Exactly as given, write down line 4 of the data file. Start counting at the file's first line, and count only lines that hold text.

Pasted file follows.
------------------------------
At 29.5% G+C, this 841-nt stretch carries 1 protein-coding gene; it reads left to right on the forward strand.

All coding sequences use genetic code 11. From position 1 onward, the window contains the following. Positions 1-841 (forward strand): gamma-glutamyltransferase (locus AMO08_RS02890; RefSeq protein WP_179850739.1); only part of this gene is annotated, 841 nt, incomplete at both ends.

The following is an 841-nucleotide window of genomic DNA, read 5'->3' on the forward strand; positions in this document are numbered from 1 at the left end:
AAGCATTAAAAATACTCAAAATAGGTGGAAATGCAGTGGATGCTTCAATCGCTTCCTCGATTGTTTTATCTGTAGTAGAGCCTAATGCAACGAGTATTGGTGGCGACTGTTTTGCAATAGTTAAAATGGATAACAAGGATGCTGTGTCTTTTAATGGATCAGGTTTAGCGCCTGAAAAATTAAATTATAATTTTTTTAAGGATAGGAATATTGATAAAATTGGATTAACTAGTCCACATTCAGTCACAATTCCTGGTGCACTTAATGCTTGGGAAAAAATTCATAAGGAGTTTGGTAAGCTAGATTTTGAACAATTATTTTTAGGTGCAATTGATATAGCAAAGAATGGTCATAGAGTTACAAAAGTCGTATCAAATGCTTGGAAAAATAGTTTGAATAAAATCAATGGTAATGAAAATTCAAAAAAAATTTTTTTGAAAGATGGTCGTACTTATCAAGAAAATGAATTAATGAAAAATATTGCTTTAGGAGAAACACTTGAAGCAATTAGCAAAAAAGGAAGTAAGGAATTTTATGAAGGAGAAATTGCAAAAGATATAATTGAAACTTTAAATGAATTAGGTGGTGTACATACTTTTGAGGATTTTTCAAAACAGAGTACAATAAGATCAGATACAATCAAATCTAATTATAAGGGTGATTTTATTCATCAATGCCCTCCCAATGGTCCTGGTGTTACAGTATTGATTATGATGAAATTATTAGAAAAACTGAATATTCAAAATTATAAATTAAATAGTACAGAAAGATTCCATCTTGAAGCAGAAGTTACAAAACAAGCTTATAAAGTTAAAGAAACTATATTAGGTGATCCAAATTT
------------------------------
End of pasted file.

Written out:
AAGCATTAAAAATACTCAAAATAGGTGGAAATGCAGTGGATGCTTCAATCGCTTCCTCGATTGTTTTATCTGTAGTAGAGCCTAATGCAACGAGTATTGGTGGCGACTGTTTTGCAATAGTTAAAATGGATAACAAGGATGCTGTGTCTTTTAATGGATCAGGTTTAGCGCCTGAAAAATTAAATTATAATTTTTTTAAGGATAGGAATATTGATAAAATTGGATTAACTAGTCCACATTCAGTCACAATTCCTGGTGCACTTAATGCTTGGGAAAAAATTCATAAGGAGTTTGGTAAGCTAGATTTTGAACAATTATTTTTAGGTGCAATTGATATAGCAAAGAATGGTCATAGAGTTACAAAAGTCGTATCAAATGCTTGGAAAAATAGTTTGAATAAAATCAATGGTAATGAAAATTCAAAAAAAATTTTTTTGAAAGATGGTCGTACTTATCAAGAAAATGAATTAATGAAAAATATTGCTTTAGGAGAAACACTTGAAGCAATTAGCAAAAAAGGAAGTAAGGAATTTTATGAAGGAGAAATTGCAAAAGATATAATTGAAACTTTAAATGAATTAGGTGGTGTACATACTTTTGAGGATTTTTCAAAACAGAGTACAATAAGATCAGATACAATCAAATCTAATTATAAGGGTGATTTTATTCATCAATGCCCTCCCAATGGTCCTGGTGTTACAGTATTGATTATGATGAAATTATTAGAAAAACTGAATATTCAAAATTATAAATTAAATAGTACAGAAAGATTCCATCTTGAAGCAGAAGTTACAAAACAAGCTTATAAAGTTAAAGAAACTATATTAGGTGATCCAAATTT